During the thick of the football season, Anne Michaels is west of Lake Tarpon in Palm Harbor, Fla.. But her heart is at Warhorse Stadium.
Her $20,000 in donations to the Owen High School football program over the past two years are merely the latest acts of kindness from the part-time Black Mountain resident, acts that have gone back nearly 30 years.
Michaels and her late husband John began coming to Black Mountain in 1987, less than a year after former Warhorse coach Kenny Ford took over the team. Michaels met Ford at the Black Mountain Golf Course.
"There were always people at the golf course willing to support the team," Ford said. "I met Anne and John there, and Anne has been an important part of Warhorse football ever since."
Michaels said Ford's outgoing personality and passion as a young coach appealed to her as a football fan.
"I love football," she said. "And I loved Kenny when we met him because his passion for his team was contagious."
To show her support, Michaels began buying the food for the annual Warhorse Classic golf tournament, a fundraising event for the team.
"After a while she would come by and visit me when she came up from Florida," Ford said. "We got to know each other and she's really become one of my best friends over the years."
The contributions from Michaels continued, and grew, becoming vital to the program.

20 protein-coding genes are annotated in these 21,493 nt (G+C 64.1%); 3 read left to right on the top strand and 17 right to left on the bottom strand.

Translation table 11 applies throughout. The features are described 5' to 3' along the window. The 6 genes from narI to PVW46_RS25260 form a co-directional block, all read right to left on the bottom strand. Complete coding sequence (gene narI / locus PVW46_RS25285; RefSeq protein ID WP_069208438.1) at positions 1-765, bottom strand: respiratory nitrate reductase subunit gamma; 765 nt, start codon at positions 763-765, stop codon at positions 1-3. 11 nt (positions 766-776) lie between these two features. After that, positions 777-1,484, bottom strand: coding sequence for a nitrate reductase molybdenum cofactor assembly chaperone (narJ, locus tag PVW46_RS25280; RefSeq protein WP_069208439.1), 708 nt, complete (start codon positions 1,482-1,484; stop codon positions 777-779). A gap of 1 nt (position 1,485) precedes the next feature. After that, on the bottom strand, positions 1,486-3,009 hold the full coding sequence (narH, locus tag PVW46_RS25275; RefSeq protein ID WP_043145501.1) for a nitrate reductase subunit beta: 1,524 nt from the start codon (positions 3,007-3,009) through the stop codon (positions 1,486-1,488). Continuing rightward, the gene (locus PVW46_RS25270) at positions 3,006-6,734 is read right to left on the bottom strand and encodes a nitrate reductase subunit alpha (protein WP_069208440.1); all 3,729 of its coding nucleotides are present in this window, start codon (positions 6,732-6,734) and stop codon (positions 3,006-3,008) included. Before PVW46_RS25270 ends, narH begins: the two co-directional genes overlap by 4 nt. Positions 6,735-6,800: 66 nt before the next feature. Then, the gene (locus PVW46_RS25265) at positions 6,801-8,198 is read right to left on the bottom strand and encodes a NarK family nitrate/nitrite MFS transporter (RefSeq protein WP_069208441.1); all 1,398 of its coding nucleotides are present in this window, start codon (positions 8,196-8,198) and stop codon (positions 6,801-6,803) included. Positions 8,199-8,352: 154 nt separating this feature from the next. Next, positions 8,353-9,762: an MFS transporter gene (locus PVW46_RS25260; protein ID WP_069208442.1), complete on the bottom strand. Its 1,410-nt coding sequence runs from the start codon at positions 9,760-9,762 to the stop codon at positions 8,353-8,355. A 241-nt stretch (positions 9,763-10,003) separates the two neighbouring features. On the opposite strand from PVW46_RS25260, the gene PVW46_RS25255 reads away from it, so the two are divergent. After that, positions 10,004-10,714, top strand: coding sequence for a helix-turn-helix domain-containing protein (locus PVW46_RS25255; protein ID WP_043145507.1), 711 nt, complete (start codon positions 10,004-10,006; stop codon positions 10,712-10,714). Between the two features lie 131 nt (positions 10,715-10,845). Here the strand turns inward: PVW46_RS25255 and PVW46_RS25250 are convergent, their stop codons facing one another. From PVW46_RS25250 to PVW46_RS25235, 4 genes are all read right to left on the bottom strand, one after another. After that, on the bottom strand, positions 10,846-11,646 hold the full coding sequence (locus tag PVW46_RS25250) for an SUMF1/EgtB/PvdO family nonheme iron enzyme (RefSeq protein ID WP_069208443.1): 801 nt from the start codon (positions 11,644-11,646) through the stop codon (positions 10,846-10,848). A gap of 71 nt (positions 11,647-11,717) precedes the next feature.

"People don't always realize how expensive it is to provide everything for a high school football team," Ford said. "You have an athletic fund that pays for the essentials, like helmets and pads. But even the stickers on the helmets can cost $400 or $500."
Michaels has attended countless Owen games through the years before heading back to her Florida home in the fall. She remembers many of the players by name. But she never had a chance to see her favorite Warhorse of all time in action.
"I met Brad Johnson when I first got up here, after his senior season," she said. She followed his career with the Minnesota Vikings and the Tampa Bay Buccaneers, who won the Super Bowl in 2003. "I was so proud to know him," Michaels said of Johnson.
Michaels and other supporters of the Warhorses program impacted the team much more than just financially while Ford was on the sidelines, he said.
"People like Anne that supported the team always made me want to work harder," he said. "And I passed that down to the players too. I would tell them 'a lot of people care about this team, and we're not going to go out there and let them down.'"
Second-year Warhorse head coach Nathan Padgett was quite familiar with Michaels when he took over following Ford's retirement in 2015.
"Ms. Michaels has been a tremendous supporter of our program through the years," he said. "She has such a giving heart and wants to help, and we really appreciate everything she's done over the years."
Padgett presented Michaels with a plaque recognizing her contributions to the team at the Warhorse Classic in July. It's a possession that she treasures, displaying it on the wall in her dining room.
"I'm very proud of that plaque," she said. "I was surprised when it was given to me, but very appreciative, because this is kind of my legacy as a part of Black Mountain."
Michaels responded with a surprise of her own, one that Padgett said underscores her giving nature.
"She presented us with a $5,000 check just a little while after we presented her with the plaque," he said. "So she has given us $7,500 just this year, and last year she gave us a total of $12,500. And for a program as small as ours, that's huge."